No thanks to my family who were all either in denial, or dead. (My alcoholic parents passed relatively young in my life without being diagnosed, either of them, despite both having plenty of signs retrospectively.)

Someone tipped me off to Facebook groups in December 2011 as I was starting to weaken thankfully, and the rest is “herstory”. I hate Facebook believe it or not, but the groups have literally saved my life, repeatedly. (Thank you all!) So much so that I’ve even started my own Oh TWIST group. (Come on in the water’s fine! Diagnosis not required, since they’re so rare. I’m also here, on MeWe if you prefer to avoid the former platform.)

I found “my people”, and was able to arm myself with sufficient medical info and literature to make my case, and got my diagnosis from the geneticist on February 14,  2012. (Yes, a memorable “date”, ha ha.) 

Happy Tenth “Diagnosiversary” to me!

Picture of a three-tier cake in pastel colors with 10 years adorning the top.
Ten Years!

Whence my domain name. (Oh, That’s Why I’m So Tired – Oh “TWIST”!) As in, no, I may not have CFIDS, aka Myalgic Encephalomyelitis / CFS now thankfully, but I have since uncovered the myriad causes of all my pain and fatigue – finally. (My heart goes out to those who actually have ME/CFS, much less both EDS and ME/CFS like Dr. Ron Davis and his son – no kidding.)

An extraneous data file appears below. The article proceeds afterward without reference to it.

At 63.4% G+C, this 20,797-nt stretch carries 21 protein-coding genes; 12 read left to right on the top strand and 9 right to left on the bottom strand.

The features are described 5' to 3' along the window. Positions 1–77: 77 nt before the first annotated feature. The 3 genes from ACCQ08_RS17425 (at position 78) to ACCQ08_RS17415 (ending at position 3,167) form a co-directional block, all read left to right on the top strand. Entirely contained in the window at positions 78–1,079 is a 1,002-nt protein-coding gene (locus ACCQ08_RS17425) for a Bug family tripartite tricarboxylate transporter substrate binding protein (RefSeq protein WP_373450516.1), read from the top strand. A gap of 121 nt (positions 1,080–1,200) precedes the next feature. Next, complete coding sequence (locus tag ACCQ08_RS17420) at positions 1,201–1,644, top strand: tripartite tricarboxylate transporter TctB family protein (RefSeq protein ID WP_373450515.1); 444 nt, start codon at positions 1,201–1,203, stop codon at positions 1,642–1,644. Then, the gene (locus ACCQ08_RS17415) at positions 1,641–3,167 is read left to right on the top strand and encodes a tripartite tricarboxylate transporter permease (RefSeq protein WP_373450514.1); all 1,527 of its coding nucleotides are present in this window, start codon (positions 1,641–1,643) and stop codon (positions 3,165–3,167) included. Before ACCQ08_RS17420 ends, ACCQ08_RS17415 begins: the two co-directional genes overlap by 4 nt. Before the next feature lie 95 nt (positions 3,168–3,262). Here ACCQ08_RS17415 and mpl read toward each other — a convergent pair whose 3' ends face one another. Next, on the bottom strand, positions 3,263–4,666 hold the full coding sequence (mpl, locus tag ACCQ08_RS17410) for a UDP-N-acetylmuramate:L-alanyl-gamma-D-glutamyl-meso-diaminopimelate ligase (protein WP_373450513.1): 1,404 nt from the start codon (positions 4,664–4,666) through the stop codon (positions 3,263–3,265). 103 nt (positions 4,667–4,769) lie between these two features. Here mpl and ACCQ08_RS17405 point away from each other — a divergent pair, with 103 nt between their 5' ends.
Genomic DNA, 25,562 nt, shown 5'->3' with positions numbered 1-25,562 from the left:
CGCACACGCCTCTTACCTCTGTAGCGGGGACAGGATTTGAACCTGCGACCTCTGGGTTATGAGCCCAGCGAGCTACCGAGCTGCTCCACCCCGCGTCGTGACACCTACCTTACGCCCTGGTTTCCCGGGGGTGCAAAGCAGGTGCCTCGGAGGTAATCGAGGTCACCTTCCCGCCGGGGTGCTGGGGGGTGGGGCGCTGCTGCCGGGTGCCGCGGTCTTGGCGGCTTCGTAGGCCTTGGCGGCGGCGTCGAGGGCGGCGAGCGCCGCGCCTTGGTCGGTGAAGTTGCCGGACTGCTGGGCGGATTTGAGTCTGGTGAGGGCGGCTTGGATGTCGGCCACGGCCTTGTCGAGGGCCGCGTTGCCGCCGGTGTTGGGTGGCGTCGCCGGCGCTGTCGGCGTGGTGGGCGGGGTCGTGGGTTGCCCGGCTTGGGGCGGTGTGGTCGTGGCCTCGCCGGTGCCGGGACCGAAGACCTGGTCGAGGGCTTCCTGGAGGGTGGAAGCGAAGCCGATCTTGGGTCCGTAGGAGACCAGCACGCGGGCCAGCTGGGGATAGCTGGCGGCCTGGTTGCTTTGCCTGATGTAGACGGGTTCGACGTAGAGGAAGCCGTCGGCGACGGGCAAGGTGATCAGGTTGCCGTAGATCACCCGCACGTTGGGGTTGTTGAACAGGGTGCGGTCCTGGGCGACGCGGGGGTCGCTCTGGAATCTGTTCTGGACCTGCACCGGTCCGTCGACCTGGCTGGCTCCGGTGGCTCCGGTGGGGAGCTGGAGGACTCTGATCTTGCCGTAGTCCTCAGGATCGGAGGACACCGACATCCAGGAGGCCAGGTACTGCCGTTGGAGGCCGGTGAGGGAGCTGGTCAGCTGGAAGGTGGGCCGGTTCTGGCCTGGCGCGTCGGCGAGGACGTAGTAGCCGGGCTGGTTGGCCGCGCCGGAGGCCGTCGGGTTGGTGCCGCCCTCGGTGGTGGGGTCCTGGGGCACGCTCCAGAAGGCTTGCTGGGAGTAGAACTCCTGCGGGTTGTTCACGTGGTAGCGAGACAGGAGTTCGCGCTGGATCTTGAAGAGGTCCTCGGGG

My story is not that unique, unfortunately. And I’m even luckier than many still twisting in the breeze and being kicked around the western allopathic medical system or abandoned, dismissed and gaslit by their families and or doctors.

Between everyone calling EDS “rare” – when combined with HSD (or its proxies)it may run as high as 3.4% of the general population, making it far from rare, and doctors only remembering outdated descriptions of the grossest signs of the rarest types, and the aforementioned medical misogyny and psychologizing, well, very few manage to hit the medical radar and get diagnosed even still.